Copper futures fell more than one percent on Tuesday as an escalating trade row between the U.S. and China rippled through most markets including the industrial metals which were impacted directly, according to multiple reports monitored by business a.m.
“China demand-driven commodity futures including iron ore, copper, zinc and aluminium have seen a sharp decline, as the U.S. considers imposing tariffs on an additional $200 billion of Chinese exports to the US,” said Hans Redeker, analyst at Morgan Stanley, in a note.
After Beijing’s retaliation against U.S. planned tariffs on $50 billion worth of Chinese imports, US President Donald Trump asked his trade representative Robert Lighthizer late Monday to identify $200 billion more in Chinese products that could be subject to tariffs of 10 percent.
Trump also threatened to find $200 billion more worth of goods if China tried to retaliate against those additional tariffs.
According to a spokesperson from China’s ministry of commerce, China will have no choice but to take comprehensive measures in response to the US’ trade moves.
In Comex futures trading, July copper fell 1.4 percent to $3.0635 a pound. If these losses hold, the contract will be down nearly 2.6 percent so far in this young week.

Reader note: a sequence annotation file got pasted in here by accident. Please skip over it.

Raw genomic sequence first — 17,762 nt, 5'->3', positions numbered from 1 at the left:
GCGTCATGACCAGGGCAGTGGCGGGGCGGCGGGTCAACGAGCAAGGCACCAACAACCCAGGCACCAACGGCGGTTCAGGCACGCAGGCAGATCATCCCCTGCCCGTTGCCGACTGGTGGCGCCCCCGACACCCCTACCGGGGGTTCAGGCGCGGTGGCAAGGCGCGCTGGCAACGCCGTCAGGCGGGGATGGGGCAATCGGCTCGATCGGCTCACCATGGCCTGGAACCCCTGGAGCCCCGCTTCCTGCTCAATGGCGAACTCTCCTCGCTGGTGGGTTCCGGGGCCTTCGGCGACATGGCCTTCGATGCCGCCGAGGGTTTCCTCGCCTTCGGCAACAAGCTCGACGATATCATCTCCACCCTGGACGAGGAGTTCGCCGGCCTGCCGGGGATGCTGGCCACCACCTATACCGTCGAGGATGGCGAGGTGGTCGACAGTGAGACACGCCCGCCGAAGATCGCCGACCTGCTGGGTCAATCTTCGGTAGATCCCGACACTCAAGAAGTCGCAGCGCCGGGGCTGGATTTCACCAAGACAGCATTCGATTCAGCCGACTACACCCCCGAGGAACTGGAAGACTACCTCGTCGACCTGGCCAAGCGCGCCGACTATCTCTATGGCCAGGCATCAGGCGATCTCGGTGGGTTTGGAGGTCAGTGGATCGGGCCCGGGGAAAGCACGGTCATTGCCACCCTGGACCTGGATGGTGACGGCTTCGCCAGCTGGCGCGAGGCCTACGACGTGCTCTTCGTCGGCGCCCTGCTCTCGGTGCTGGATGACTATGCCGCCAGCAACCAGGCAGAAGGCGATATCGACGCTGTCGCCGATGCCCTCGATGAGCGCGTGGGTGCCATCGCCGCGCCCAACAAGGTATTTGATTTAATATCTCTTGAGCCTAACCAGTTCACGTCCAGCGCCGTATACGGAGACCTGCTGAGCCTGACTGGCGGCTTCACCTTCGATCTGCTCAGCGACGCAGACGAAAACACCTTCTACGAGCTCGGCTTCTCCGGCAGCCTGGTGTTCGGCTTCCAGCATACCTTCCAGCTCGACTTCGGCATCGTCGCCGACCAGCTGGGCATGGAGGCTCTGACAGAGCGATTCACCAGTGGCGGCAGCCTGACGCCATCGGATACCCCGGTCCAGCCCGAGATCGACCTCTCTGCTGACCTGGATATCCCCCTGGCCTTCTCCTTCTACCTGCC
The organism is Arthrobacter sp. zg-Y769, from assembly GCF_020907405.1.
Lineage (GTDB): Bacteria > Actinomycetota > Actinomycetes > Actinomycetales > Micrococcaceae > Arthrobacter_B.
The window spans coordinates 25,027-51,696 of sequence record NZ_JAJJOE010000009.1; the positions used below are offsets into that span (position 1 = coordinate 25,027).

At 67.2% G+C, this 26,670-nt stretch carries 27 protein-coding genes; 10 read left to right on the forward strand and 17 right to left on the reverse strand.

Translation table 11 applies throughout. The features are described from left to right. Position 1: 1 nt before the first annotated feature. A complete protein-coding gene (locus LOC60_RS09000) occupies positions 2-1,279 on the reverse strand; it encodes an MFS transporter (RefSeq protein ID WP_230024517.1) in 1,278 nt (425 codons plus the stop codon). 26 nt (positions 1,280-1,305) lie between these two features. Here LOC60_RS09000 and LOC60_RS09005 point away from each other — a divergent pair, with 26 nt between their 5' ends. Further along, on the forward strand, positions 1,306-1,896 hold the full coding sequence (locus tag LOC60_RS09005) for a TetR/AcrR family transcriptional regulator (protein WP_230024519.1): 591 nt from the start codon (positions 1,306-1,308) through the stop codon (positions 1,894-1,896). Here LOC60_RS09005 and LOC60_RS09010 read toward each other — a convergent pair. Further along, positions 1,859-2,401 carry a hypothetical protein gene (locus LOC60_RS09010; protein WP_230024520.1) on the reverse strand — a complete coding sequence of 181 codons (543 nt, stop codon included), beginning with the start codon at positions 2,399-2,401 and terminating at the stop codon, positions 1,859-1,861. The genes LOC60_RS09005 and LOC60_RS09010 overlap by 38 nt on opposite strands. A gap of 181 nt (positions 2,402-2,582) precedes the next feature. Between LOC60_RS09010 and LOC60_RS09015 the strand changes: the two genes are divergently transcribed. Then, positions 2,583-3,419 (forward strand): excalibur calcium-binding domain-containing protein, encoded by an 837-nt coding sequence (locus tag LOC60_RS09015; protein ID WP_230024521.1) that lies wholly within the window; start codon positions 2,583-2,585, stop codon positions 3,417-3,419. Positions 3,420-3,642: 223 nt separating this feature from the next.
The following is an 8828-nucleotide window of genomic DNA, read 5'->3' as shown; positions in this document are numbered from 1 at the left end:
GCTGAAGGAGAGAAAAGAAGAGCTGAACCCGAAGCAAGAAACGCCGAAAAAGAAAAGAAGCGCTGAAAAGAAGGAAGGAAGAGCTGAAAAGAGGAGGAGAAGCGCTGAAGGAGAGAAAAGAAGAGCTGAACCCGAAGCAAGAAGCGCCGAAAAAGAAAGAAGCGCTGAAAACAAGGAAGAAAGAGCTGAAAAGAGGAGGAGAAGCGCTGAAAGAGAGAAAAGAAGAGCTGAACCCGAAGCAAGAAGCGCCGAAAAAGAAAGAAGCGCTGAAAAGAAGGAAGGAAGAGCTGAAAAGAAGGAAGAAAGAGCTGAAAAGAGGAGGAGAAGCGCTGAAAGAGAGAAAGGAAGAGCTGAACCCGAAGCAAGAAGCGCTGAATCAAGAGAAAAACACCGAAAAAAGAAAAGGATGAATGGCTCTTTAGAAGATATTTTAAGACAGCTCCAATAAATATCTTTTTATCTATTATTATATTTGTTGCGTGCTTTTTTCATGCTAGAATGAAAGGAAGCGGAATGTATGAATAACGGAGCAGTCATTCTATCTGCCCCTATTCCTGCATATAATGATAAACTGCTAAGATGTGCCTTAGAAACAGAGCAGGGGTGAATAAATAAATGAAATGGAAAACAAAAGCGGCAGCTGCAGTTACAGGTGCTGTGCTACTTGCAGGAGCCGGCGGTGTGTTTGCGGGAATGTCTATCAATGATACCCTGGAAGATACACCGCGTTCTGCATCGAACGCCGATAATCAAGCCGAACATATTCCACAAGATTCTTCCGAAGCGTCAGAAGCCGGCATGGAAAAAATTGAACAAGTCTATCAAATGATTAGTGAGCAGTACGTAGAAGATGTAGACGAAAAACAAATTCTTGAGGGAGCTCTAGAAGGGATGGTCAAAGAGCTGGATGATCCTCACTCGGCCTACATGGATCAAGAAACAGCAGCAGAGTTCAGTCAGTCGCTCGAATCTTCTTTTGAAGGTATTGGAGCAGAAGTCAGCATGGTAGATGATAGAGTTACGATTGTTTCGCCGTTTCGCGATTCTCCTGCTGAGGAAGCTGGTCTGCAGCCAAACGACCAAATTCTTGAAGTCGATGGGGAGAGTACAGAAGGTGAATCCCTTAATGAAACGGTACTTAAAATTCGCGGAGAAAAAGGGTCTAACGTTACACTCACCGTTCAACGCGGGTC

On the London Metal Exchange, copper at one point hit a near three-week low at $6,838.50 a metric tonne before improving.
Analysts said copper prices are underpinned by resilient construction and industrial demand in China, especially if its central bank eases monetary policy as some indications show. Labour talks in top producer Chile and the likelihood that miners there will fall short of production are supporting supply.
July platinum (PLN8, -1.70 percent) edged down by 0.4 percent to $880.80 an ounce, while September palladium (PAU8, -2.06) percent changed hands at $976.30 an ounce, down 0.7 percent.
Gold and silver, were so far drawing limited demand tied to the China-US tensions. August gold (GCQ8, -0.17 percent) edged higher Tuesday by 0.1 percent to $1,281.70 an ounce after booking the lowest settlement since December on Monday and producing a roughly 1.9 percent weekly decline on Friday.
Among other goods, iron and rebar are on the US list of Chinese goods that are to be subjected to a 25 percent tariff beginning July 6.
In China, the most-active futures contracts for iron ore and steel have today fallen for a time by 5.5 percent and 3.5 percent, respectively, on Tuesday. Moves were accelerated in part because Chinese market reaction to the latest political developments was delayed because markets were closed Monday for a holiday.
Meanwhile, the US commerce department has determined that Chinese common alloy aluminum sheet products are being sold in the US at less than fair value and will be subject to preliminary anti-dumping duties of 167.16 percent, the Aluminum Association had said on Monday.